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On the Subject of Alan Stretton’s first series article on “Project Successes and Failures” in the December 2014 PM World Journal

LETTER TO THE EDITOR

27 December 2014

Dear Editor,

I refer to the article by Alan Stretton ‘Successes and Failures’ Paper One; ‘Some deficiencies in data on project successes and failures’ published recently in PMWJ. I appreciated the read and look forward to later papers in the series. An examination of the reliability of project management as currently practiced is promised. As a function, project management is in many instances and in most sectors, conducted in ways that are too unreliable. And in its pursuit of measures for performance improvement, the issue receives scant attention from the project management community. Stretton’s initiative here is encouraging.

I welcome readers being reminded of the sparcity of information to explain instances of low reliability as well as what it is that brings project success. Researchers and other commentators remain largely habituated to the analysis of the features of project management, rather than to examine ways for accomplishing their fusion, effective deployment and execution. There has been a preference for the disaggregation of issues, rather than for a greater understanding of project collaboration, integration, adaptation and implementation, through effective working practices and conduct. The root causes of project success and failure are I posit, can be attributed to a project regime’s human and organisational behaviour; at least as it is from the way in which methodology, systems and procedures are applied.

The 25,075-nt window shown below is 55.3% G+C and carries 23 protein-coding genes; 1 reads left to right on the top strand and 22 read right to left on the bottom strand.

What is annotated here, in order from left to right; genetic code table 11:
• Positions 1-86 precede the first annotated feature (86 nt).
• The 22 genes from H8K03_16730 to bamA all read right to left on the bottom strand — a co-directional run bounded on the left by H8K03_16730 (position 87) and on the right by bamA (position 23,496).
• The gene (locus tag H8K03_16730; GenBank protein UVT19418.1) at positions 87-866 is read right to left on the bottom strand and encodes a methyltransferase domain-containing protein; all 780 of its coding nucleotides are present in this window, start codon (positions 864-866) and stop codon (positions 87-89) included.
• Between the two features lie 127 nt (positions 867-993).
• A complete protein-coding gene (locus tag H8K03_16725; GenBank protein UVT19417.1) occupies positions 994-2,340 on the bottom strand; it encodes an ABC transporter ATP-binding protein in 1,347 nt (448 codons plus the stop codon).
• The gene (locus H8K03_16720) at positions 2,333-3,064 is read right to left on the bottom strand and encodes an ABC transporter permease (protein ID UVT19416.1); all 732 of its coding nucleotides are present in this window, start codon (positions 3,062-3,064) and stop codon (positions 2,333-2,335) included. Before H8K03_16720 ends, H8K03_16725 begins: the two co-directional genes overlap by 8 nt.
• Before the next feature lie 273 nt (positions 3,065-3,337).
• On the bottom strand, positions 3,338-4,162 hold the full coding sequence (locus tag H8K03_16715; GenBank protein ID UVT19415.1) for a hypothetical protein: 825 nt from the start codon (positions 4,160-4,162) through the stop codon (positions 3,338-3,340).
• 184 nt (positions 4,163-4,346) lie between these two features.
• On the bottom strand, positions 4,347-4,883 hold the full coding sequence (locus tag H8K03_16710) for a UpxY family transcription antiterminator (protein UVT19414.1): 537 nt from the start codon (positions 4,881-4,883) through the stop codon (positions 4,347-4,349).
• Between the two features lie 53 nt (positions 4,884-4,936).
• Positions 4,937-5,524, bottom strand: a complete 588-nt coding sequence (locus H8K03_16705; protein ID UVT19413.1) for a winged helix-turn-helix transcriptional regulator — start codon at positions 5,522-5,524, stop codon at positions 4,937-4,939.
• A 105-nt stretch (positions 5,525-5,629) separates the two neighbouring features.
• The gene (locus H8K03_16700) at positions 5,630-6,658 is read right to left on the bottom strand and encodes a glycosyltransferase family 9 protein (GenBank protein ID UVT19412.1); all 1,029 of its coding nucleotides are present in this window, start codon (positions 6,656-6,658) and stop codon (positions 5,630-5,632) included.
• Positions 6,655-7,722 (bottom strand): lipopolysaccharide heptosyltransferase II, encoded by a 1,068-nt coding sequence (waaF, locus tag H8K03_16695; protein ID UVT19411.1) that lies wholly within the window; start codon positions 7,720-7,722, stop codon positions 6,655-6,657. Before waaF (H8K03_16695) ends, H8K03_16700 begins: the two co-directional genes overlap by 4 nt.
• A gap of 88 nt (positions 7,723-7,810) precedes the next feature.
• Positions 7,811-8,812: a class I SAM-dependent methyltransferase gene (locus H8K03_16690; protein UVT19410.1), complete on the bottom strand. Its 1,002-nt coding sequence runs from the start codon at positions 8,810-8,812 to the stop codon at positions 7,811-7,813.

Like Stretton, I find myself responding to the need for re-thinking project management practices: in my case this centres on human and organisational behaviour.  My book ‘The Single-Minded Project’ was published in October 2014 by Gower.  It offers a diagnosis of the strengths and weaknesses of project management practice today and proposes a series of approaches, methods and routes for improving a project’s reliability and pace of progress.

Successes and failures are commonly identified at a macro level; recognising these as outcomes of a project endeavour. But they are also seen to be factors in judging a project’s specific ideas, tactics, activities and events, as they are seen to impact on a project’s progress. Aside from externally imposed factors, project success is attributed to rigour and innovation and failures to errors and mistakes.

This prompts a dictum of project management practice and the acronym LEMPRI: ‘Limiting Errors and Mistakes while Pursuing Rigour and Innovation’. We can all benefit from a surfeit of LEMPRI !

The book (extract below) argues that an understanding of project failure is a lesser source of project inspiration compared with the use of ideas generated from players’ situation and circumstances and from their scrutiny, imagination, determination and resolve.

Extract from ‘The Single-Minded Project’

p 53    A Project’s Strength